Hope for Harlow
MarbleRoad recently learned of a family who desperately needs your help ::
Their 6-month old daughter is in need of a liver transplant. Her parents are doing everything they can to make ends meet, but without benefits, times are tough. If you want to add some good karma to the world, this is an easy way to help a very deserving family!
Currently, Harlow is at The Children’s Hospital of Philadelphia, and she is bleeding from her stomach (and possibly also her brain). This young child’s liver is failing and she needs a transplant. The hospital is looking for an O+ blood type with petite build for a possible donor match. They are also looking for folks who might be able to donate blood. For anybody with questions, or who things they may be able to help, please contact the Living Donor Coordinator, Linda Wood, at (215) 615-0564. You might also want to consider a donation to help support the family; donate here – http://hopeforharlow.chipin.com/h0pe-for-harlow.
Harlow was diagnosed with Alpha-1-Antitrypsin Deficiency ::
Alpha-1 Antitrypsin Deficiency (Alpha-1) is a genetic condition that is passed on by parents to their children through their genes, and can cause serious liver disease in children and liver and/or lung disease in adults. Alpha-1 occurs when there is a severe lack of a protein in the blood called alpha-1 antitrypsin (AAT) that is mainly produced by the liver. The main function of AAT is to protect the lungs from inlammation caused by infection and inhaled irritants such as tobacco smoke. The low level of AAT in the blood occurs because the AAT is abnormal and cannot be released from the liver at the normal rate. This leads to a build up of abnormal AAT in the liver that can cause liver disease.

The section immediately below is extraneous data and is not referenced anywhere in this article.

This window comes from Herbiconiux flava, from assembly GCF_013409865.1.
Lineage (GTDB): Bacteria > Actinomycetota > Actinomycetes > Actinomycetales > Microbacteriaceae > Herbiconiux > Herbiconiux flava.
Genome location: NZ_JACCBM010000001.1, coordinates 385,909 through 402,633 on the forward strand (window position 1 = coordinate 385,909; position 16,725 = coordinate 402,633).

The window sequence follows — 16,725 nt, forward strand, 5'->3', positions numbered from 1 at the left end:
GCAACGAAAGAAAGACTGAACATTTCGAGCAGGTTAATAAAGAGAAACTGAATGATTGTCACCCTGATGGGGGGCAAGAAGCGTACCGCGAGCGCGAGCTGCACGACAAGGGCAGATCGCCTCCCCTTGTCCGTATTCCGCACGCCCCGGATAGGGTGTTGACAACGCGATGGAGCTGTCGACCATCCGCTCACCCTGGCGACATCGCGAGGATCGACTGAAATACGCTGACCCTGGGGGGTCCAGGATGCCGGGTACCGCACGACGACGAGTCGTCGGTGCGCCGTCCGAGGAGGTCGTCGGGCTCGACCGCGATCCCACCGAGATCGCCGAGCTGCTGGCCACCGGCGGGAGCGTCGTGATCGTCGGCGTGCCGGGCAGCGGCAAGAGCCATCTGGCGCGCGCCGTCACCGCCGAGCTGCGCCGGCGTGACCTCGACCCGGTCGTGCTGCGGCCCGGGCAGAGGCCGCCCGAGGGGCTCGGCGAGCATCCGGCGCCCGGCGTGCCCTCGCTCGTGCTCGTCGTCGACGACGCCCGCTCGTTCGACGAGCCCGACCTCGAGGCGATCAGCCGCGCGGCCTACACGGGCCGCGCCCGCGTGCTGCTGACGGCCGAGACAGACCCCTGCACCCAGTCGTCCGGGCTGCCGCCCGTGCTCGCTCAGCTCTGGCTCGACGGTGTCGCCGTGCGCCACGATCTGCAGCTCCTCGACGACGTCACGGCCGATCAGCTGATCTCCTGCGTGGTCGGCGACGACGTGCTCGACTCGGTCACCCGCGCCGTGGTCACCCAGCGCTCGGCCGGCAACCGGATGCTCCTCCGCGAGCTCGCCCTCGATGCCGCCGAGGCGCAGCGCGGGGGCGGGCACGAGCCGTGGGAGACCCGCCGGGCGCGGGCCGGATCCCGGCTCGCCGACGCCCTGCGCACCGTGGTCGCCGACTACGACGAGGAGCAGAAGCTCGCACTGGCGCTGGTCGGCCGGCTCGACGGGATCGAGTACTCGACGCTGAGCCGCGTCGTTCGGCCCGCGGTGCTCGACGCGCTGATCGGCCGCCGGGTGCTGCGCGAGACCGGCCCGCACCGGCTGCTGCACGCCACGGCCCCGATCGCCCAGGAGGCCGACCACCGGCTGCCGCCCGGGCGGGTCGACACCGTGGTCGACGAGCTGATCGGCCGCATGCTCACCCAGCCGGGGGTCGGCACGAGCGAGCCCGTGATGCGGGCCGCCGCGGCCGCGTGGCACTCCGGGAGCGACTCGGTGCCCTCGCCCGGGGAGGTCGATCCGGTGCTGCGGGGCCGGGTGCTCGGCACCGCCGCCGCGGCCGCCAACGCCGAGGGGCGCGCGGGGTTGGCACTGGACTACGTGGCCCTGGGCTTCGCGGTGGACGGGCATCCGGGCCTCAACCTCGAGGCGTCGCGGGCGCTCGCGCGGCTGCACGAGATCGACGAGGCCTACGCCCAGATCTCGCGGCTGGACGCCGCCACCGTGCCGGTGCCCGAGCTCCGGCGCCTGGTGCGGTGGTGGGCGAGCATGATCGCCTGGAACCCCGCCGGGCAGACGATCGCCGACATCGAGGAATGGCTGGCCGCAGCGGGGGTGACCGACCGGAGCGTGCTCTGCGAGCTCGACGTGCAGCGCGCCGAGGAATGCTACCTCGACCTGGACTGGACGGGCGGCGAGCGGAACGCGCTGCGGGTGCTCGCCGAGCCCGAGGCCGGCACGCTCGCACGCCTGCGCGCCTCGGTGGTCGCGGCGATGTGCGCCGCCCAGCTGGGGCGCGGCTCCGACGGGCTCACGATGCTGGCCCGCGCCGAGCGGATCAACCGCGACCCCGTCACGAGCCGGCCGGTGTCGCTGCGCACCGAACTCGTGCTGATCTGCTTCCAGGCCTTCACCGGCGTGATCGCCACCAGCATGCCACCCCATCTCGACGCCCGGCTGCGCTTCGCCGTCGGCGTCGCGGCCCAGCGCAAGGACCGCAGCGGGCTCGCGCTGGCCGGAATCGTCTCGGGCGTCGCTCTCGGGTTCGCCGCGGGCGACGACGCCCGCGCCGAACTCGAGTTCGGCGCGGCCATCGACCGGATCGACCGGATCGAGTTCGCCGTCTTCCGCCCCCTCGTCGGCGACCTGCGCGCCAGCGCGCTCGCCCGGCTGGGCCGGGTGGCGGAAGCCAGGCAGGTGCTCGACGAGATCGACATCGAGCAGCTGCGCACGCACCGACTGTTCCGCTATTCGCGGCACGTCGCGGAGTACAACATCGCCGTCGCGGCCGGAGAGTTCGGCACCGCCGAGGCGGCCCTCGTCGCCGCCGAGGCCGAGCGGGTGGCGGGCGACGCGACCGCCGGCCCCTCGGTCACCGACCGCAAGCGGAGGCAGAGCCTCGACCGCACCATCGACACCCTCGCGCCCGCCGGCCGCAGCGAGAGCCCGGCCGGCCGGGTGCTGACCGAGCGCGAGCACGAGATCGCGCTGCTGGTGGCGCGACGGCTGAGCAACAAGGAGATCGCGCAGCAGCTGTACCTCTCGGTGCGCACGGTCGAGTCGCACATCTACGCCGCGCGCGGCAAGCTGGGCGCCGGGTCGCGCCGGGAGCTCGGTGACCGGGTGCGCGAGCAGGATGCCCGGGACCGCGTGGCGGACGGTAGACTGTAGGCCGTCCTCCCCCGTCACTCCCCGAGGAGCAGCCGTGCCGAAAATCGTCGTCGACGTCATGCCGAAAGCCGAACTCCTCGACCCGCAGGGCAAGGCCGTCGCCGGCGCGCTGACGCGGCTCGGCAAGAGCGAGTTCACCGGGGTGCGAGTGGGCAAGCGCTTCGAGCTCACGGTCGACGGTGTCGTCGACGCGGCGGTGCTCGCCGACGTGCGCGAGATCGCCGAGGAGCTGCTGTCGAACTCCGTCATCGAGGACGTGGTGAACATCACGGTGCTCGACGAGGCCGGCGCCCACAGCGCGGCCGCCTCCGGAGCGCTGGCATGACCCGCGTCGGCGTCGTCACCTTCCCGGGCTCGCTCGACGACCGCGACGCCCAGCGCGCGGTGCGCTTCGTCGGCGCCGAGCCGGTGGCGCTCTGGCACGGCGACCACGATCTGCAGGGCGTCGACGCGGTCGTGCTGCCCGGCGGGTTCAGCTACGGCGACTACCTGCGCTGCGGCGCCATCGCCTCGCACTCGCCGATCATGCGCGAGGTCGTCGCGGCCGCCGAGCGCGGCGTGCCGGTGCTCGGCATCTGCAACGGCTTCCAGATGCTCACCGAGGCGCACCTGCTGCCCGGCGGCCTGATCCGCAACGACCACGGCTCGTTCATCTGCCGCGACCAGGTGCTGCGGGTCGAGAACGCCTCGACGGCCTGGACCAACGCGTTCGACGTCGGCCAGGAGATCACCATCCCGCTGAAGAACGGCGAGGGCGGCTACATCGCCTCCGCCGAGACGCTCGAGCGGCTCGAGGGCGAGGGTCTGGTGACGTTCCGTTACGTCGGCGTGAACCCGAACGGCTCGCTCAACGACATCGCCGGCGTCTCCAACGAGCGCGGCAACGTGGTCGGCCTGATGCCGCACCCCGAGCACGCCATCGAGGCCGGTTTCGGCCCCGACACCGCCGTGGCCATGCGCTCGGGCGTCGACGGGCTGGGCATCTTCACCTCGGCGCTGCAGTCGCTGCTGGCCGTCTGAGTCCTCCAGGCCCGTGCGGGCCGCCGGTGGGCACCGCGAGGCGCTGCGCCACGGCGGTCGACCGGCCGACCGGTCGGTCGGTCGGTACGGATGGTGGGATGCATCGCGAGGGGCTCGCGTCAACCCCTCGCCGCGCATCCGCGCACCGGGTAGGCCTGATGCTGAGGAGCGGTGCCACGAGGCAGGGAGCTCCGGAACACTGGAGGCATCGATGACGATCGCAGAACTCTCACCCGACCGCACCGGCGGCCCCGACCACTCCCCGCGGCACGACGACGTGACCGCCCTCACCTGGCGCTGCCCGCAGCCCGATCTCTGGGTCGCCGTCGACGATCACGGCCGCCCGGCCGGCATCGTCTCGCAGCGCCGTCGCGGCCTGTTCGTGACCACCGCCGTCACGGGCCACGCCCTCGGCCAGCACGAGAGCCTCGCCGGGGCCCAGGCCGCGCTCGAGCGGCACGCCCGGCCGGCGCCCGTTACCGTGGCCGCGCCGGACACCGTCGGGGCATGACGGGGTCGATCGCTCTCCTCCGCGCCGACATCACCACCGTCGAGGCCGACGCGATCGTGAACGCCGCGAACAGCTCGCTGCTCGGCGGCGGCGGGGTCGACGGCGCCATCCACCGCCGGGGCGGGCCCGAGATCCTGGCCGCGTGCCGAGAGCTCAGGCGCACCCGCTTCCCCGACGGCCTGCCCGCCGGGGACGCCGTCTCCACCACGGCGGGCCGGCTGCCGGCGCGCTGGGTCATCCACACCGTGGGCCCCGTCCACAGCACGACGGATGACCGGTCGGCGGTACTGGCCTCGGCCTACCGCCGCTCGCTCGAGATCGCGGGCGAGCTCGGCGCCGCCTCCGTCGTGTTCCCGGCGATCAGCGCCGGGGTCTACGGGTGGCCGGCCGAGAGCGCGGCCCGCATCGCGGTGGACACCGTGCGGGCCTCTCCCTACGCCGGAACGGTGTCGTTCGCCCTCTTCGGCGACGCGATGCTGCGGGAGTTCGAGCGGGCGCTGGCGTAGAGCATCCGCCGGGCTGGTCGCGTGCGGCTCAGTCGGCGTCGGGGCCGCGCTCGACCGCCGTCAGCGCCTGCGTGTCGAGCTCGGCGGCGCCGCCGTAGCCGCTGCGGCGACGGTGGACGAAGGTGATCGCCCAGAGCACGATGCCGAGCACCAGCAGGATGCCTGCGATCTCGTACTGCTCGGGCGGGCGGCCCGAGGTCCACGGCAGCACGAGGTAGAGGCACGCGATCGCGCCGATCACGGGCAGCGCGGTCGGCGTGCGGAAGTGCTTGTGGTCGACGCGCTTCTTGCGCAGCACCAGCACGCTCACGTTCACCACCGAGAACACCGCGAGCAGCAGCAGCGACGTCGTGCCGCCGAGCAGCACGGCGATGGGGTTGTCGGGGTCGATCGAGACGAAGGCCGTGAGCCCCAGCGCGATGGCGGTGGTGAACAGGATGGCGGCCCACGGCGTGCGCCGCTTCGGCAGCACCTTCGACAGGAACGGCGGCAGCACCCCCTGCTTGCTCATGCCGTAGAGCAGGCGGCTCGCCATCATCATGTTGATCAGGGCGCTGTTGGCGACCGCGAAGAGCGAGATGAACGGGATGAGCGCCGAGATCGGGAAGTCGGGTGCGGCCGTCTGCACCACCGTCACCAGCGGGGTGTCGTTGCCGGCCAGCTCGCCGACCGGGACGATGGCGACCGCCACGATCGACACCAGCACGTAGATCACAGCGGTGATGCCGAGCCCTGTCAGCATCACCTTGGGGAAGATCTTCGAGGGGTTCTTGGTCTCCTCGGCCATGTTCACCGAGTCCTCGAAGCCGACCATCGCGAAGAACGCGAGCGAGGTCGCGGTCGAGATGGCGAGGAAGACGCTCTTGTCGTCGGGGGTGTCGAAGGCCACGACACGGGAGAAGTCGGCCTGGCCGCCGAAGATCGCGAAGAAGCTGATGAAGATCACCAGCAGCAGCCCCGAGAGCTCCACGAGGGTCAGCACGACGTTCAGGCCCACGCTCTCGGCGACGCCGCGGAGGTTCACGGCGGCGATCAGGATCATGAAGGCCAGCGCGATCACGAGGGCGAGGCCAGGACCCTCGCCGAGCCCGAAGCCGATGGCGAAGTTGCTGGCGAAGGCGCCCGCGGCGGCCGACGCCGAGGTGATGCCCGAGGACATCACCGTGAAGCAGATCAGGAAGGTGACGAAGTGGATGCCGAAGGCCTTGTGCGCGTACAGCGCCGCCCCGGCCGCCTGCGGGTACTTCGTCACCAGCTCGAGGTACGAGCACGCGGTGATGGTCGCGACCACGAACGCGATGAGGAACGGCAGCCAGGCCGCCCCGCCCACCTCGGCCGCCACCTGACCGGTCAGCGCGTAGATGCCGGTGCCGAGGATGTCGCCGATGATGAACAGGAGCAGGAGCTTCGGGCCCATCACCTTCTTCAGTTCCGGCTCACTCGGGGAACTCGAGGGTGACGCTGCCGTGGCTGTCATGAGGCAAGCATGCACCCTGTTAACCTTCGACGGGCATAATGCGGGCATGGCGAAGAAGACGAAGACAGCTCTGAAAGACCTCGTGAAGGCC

You might recall, we referred to the average cost of treatment for alpha-1 in our post “Anti-ACA Litigation, Extenders Act and Rare Disease Day 2011” — $150,000 per year!
From the Johns Hopkins Childrens Center ::
There is no cure for A1AT deficiency. Therapy involves controlling symptoms and attempting to prevent the development of complications. It is very important for the affected person and those around him/her never to smoke in order to protect their lungs. Vaccinations to protect against viruses that can further damage the liver, such as Hepatitis A and Hepatitis B, should be given. It is difficult to predict how severely a liver will be affected. Liver function tests are followed over time. Some patients may have minimal liver disease during their entire lifetime; however a small number will eventually require a liver transplant.
For more information about the disorder visit the Genetic and Rare Diseases Information Center (GARD) on the website for the NIH Office of Rare Diseases Research; or contact the following organizations:
2937 SW 27 Avenue, Suite 106
Alpha-1 Genetic Counselor: 1-800-785-3177
Miami, FL 33133
Phone #: 305-648-0088
800 #: 800-521-3025
Home page: http://www.alpha1.org
Alpha-1 Research Registry
c/o Medical University of South Carolina
96 Jonathan Lucas St., Suite 812-CSB, MSC 630
Charleston, SC 29425-6300 USA
Phone #: 843-792-0260
800 #: 877-886-2383
Home page: http://www.alphaoneregistry.org